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Who or what is Pompey’s Pillar?
A large sandstone rock structure, Pompeys Pillar, is 150 feet (45 meters) tall. It is the third site in the state and is situated in Yellowstone County, Montana.
It received national monument designation in January 2001. It is one of the smallest National Monuments, at just 51 acres. The United States Bureau of Land Management oversees the location (BLM).
What Makes Pompey’s Pillar Special?
During their illustrious voyage, Williams Clark (1770-1838) and Meriwether Lewis (1774-1809) decided to part ways on July 3, 1806. They did not reunite until they arrived at the confluence of the Missouri and Yellowstone Rivers. On July 25, a little more than two weeks later, Clark saw Pompey’s Pillar.
As he ascended the pillar, Clark saw that it offered a wide-ranging perspective of the surroundings. He also mentioned the rock’s Indian pictographs. Before leaving, Clark inscribed his name and the date July 25, 1806, on the sandstone building.
The inscription is, therefore, the last piece of tangible evidence discovered along the famous path of Lewis and Clark’s voyage.
After Sacagawea’s (1788–1812) little son Jean Baptiste Charbonneau (1805–66), whom he had given the moniker Pomp, he dubbed the rock Pompy’s Tower. Pompey Pillar, however, became the name of the structure in the 1814 first edition of The History of the Lewis and Clark Expedition.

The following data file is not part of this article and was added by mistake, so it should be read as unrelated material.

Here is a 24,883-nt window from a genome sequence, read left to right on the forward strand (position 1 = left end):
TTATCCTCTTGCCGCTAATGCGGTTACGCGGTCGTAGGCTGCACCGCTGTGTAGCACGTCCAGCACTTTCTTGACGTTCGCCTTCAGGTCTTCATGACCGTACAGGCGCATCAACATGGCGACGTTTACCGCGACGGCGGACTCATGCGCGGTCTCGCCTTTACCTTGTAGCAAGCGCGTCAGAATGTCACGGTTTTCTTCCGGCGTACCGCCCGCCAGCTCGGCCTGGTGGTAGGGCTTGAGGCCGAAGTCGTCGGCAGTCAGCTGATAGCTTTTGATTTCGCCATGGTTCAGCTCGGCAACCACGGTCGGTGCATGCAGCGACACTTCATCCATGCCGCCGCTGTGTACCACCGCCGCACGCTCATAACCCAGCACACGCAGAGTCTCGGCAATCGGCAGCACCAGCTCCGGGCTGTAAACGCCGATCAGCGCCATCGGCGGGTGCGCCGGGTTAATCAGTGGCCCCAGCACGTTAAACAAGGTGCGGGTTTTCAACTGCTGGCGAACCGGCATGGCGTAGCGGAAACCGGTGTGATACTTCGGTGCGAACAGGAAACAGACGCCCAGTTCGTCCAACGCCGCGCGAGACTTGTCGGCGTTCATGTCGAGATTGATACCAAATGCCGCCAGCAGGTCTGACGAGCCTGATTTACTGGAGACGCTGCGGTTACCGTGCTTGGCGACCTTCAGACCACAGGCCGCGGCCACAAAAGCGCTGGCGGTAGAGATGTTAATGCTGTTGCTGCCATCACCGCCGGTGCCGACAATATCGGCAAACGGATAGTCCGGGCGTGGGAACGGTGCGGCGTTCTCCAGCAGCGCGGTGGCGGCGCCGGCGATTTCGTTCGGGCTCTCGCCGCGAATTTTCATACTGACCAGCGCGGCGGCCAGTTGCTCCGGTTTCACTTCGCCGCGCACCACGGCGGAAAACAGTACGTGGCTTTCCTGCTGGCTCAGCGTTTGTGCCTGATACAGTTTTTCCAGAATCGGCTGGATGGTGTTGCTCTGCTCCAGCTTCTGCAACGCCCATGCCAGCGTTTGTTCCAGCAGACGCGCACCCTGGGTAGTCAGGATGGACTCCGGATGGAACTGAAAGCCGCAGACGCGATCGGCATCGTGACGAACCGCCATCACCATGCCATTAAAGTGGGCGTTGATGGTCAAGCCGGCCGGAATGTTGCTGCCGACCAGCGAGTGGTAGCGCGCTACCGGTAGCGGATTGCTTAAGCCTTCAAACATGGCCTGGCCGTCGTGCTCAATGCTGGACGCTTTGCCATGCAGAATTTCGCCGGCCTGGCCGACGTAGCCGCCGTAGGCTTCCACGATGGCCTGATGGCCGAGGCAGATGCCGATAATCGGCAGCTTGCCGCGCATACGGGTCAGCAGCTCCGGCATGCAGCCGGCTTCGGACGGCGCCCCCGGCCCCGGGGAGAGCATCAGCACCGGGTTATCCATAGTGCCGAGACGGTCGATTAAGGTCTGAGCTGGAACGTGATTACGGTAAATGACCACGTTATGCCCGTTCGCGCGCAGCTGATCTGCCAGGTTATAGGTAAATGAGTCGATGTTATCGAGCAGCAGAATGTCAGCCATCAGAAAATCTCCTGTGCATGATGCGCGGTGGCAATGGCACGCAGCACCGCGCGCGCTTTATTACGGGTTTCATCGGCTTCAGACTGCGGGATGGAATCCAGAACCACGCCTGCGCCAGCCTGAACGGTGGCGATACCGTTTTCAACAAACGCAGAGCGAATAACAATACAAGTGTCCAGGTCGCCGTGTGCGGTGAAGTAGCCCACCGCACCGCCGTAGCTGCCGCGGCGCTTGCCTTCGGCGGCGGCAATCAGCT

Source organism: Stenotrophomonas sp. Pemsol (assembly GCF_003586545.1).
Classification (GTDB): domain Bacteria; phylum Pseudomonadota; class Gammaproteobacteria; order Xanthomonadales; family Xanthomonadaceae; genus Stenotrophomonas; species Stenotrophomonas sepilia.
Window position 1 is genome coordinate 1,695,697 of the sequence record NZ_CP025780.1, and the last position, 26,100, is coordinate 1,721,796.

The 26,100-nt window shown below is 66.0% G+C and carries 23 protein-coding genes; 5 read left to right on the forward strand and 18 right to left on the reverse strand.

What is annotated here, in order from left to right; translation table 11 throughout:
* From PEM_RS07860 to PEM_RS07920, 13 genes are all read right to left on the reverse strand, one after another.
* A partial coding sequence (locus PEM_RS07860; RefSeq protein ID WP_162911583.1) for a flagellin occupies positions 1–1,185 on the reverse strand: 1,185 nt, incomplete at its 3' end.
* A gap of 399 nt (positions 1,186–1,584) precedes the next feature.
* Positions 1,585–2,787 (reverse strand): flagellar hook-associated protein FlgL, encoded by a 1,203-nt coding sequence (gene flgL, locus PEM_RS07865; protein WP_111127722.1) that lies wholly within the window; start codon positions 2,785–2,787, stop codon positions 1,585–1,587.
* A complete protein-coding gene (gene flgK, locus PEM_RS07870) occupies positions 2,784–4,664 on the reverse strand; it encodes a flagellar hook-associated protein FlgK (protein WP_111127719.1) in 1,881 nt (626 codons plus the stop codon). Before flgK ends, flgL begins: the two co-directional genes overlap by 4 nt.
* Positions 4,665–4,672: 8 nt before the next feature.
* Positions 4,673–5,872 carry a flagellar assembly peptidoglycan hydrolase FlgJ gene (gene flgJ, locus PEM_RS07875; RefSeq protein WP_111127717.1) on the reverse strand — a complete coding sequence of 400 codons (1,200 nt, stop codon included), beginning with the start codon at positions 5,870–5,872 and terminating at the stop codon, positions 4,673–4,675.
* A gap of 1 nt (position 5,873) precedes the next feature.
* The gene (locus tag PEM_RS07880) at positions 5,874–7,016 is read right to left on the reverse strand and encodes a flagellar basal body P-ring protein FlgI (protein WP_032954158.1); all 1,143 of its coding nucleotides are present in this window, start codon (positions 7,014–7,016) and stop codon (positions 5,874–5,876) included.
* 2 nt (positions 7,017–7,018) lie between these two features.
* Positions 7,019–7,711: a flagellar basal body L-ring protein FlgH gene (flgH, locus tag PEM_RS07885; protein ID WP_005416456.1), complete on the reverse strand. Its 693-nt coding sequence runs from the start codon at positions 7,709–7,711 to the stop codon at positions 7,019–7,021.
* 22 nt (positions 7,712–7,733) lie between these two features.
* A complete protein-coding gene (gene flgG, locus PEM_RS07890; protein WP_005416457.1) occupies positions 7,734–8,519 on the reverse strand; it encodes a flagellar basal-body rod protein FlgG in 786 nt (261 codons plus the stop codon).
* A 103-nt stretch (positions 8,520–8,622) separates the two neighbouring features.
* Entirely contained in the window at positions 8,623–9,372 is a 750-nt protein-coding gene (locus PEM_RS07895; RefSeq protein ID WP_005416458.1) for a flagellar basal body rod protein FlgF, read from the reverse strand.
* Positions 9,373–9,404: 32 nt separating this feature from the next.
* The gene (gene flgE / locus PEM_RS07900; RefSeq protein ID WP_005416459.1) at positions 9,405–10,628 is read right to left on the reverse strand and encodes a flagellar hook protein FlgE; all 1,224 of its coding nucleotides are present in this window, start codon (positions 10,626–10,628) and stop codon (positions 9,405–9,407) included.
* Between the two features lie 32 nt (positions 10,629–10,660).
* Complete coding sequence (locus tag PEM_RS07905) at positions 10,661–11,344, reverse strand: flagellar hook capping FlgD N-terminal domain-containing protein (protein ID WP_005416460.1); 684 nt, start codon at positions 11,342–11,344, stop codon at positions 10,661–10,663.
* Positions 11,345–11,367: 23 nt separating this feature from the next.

The Site’s Tourism
The location’s main attraction is Clark’s signature, which had to be re-engraved several times owing to weather-related deterioration. To be shielded from the weather, it is, nevertheless, contained beneath Plexiglas.
The Interpretive Center for Pompey Pillar National Monument debuted in 2006. This facility has displays that describe the trip that Sacagawea, Clark, and the rest of their detachment traveled through the Yellowstone River Valley.
Additionally, it emphasizes the local Native American culture, the local flora, and the background of Pompey’s Pillar.
With so many paths to stroll along and take in the scenery around the Yellowstone River, the location is also fantastic for those who enjoy the outdoors.
The park is home to many bird species so bird lovers will enjoy it. Additionally, there are several tables around the monument where tourists can stop and dine.
Neighborhoods Near Pompey’s Pillar
The longest free-flowing river in the contiguous United States, the Yellowstone River, is overshadowed by Pompey Pillar.
Vireos, warblers, and other bird species call the cottonwood and willow trees that abound along its banks home. Prairies, where falcons, pheasants, and other animals may be found, are direct to the south.
One of the main challenges to the monument is erosion from wind, rain, and snow, which endangers Clark’s signature and the Indian pictographs, and the actual sandstone structure of Pompey’s Pillar.
The fluvial possibilities are raising further erosion worries for BLM about the site to the Yellowstone River. Last but not least, there’s a danger that, as has already occurred, visitors may vandalize the building by cutting into the stone.